When does science go too far, and what are its limitations? The scientist in literature is often represented as “mad” because of the lengths he is willing to go to advance science. Sue Weaver Schopf will explore these ideas in the next lecture of Salem Athenaeum’s ongoing lecture series in October, titled “The Scientist and the Monster,” which takes place on Monday from 7:30 to 9:30 p.m. Four of the most important works of the 19th century bring readers face-to-face with the scientist’s dilemma: “Frankenstein,” “The Island of Dr. Moreau,” Bram Stoker’s “Dracula,” and “The Strange Case of Dr. Jekyll and Mr. Hyde,” the last of which will be the focus of Monday’s lecture. These works are structurally sophisticated and pose far-reaching questions that have not all been answered. Join the discussion at the Athenaeum, which is located at 337 Essex St. in Salem. Admission to a single lecture is $20 per person, $5 for a student with ID. For more information, visit www.salemathenaeum.net or call 978-744-2540.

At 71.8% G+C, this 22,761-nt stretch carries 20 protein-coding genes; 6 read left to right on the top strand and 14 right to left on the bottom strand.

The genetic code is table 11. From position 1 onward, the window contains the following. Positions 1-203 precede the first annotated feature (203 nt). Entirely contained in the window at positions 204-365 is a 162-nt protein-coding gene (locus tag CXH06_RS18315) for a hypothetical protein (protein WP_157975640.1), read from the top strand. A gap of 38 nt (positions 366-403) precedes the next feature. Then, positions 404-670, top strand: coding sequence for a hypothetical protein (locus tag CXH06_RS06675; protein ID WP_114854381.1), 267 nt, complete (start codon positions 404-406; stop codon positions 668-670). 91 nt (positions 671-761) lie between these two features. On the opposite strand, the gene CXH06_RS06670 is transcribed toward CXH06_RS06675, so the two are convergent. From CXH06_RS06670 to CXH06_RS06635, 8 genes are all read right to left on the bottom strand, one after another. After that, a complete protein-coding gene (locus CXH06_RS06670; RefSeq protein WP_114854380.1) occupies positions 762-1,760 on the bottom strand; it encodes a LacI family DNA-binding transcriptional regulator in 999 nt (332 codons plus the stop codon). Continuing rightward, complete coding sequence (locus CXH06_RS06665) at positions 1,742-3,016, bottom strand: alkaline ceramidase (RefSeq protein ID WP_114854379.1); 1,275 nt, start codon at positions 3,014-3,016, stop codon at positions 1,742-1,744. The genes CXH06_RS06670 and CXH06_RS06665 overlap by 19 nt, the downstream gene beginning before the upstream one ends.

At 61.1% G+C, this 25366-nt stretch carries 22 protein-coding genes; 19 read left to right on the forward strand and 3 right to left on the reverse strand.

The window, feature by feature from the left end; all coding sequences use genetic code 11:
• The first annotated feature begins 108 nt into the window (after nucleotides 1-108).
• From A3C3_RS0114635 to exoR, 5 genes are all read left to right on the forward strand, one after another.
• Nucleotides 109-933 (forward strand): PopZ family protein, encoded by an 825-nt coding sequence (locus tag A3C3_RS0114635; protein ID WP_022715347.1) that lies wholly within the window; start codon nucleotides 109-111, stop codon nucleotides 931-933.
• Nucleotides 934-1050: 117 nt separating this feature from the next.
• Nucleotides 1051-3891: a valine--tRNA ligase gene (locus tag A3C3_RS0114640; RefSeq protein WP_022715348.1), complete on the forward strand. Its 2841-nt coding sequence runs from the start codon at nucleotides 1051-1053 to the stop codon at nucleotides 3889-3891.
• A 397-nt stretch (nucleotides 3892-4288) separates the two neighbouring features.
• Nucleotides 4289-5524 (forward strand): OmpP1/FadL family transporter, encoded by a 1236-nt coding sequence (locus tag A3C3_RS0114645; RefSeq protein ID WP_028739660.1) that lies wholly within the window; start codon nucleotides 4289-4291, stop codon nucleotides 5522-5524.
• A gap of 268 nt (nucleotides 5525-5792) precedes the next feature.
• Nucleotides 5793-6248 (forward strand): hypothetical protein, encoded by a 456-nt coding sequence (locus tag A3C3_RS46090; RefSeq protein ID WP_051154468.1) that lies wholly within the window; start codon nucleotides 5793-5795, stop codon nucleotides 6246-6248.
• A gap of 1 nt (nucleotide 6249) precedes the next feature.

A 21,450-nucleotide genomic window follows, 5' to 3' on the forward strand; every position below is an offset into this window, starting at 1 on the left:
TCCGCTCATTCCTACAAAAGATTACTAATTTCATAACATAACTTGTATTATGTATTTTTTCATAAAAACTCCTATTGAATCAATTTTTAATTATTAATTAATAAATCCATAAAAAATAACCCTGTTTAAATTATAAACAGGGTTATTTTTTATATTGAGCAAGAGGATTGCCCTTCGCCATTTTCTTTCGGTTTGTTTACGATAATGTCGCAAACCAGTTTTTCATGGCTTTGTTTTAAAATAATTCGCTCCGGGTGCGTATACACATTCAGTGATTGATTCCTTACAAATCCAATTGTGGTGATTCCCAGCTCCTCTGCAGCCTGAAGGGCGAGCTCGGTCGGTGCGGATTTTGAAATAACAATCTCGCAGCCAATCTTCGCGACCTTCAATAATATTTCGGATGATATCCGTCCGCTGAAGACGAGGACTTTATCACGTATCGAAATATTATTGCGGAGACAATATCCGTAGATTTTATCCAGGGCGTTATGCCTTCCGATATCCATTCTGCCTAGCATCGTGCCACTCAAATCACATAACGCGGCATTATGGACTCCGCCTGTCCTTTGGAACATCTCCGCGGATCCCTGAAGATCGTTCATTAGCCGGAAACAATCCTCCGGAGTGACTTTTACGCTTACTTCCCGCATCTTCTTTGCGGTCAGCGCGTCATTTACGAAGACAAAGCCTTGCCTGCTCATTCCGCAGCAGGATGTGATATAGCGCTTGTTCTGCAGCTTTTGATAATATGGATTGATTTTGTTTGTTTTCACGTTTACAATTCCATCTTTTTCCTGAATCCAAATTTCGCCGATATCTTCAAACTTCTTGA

Schopf is the associate dean and director of the Master of Liberal Arts Program, research adviser in the humanities and lecturer at the Harvard Extension School.